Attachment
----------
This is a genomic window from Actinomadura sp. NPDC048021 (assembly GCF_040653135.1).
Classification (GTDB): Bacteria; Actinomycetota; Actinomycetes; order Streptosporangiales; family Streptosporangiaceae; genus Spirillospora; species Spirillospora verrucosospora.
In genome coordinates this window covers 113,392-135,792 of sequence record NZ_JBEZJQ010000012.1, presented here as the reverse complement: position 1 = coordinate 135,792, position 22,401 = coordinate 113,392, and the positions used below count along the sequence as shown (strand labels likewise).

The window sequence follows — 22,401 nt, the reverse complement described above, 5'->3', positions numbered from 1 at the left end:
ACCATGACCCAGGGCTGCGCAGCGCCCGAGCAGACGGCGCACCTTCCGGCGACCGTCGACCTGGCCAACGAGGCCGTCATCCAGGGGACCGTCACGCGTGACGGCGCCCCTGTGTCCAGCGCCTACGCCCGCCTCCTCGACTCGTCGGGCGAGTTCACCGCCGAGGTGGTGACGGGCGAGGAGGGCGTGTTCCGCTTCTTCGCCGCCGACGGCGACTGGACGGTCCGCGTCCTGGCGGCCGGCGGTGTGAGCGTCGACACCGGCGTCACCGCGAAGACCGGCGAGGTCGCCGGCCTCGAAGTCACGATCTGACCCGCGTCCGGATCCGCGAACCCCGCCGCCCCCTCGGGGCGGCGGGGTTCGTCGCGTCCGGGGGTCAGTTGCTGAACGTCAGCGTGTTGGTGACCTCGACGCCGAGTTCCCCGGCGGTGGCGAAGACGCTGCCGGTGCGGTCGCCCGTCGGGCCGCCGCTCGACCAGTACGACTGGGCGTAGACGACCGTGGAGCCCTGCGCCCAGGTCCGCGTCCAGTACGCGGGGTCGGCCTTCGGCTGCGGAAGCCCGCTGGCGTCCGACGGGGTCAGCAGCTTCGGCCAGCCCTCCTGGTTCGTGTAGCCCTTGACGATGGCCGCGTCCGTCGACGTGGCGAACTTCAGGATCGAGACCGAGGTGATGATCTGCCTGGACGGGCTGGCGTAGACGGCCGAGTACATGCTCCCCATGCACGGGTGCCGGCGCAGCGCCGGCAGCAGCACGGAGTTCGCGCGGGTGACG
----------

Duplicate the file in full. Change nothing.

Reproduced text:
This is a genomic window from Actinomadura sp. NPDC048021 (assembly GCF_040653135.1).
Classification (GTDB): Bacteria; Actinomycetota; Actinomycetes; order Streptosporangiales; family Streptosporangiaceae; genus Spirillospora; species Spirillospora verrucosospora.
In genome coordinates this window covers 113,392-135,792 of sequence record NZ_JBEZJQ010000012.1, presented here as the reverse complement: position 1 = coordinate 135,792, position 22,401 = coordinate 113,392, and the positions used below count along the sequence as shown (strand labels likewise).

The window sequence follows — 22,401 nt, the reverse complement described above, 5'->3', positions numbered from 1 at the left end:
ACCATGACCCAGGGCTGCGCAGCGCCCGAGCAGACGGCGCACCTTCCGGCGACCGTCGACCTGGCCAACGAGGCCGTCATCCAGGGGACCGTCACGCGTGACGGCGCCCCTGTGTCCAGCGCCTACGCCCGCCTCCTCGACTCGTCGGGCGAGTTCACCGCCGAGGTGGTGACGGGCGAGGAGGGCGTGTTCCGCTTCTTCGCCGCCGACGGCGACTGGACGGTCCGCGTCCTGGCGGCCGGCGGTGTGAGCGTCGACACCGGCGTCACCGCGAAGACCGGCGAGGTCGCCGGCCTCGAAGTCACGATCTGACCCGCGTCCGGATCCGCGAACCCCGCCGCCCCCTCGGGGCGGCGGGGTTCGTCGCGTCCGGGGGTCAGTTGCTGAACGTCAGCGTGTTGGTGACCTCGACGCCGAGTTCCCCGGCGGTGGCGAAGACGCTGCCGGTGCGGTCGCCCGTCGGGCCGCCGCTCGACCAGTACGACTGGGCGTAGACGACCGTGGAGCCCTGCGCCCAGGTCCGCGTCCAGTACGCGGGGTCGGCCTTCGGCTGCGGAAGCCCGCTGGCGTCCGACGGGGTCAGCAGCTTCGGCCAGCCCTCCTGGTTCGTGTAGCCCTTGACGATGGCCGCGTCCGTCGACGTGGCGAACTTCAGGATCGAGACCGAGGTGATGATCTGCCTGGACGGGCTGGCGTAGACGGCCGAGTACATGCTCCCCATGCACGGGTGCCGGCGCAGCGCCGGCAGCAGCACGGAGTTCGCGCGGGTGACG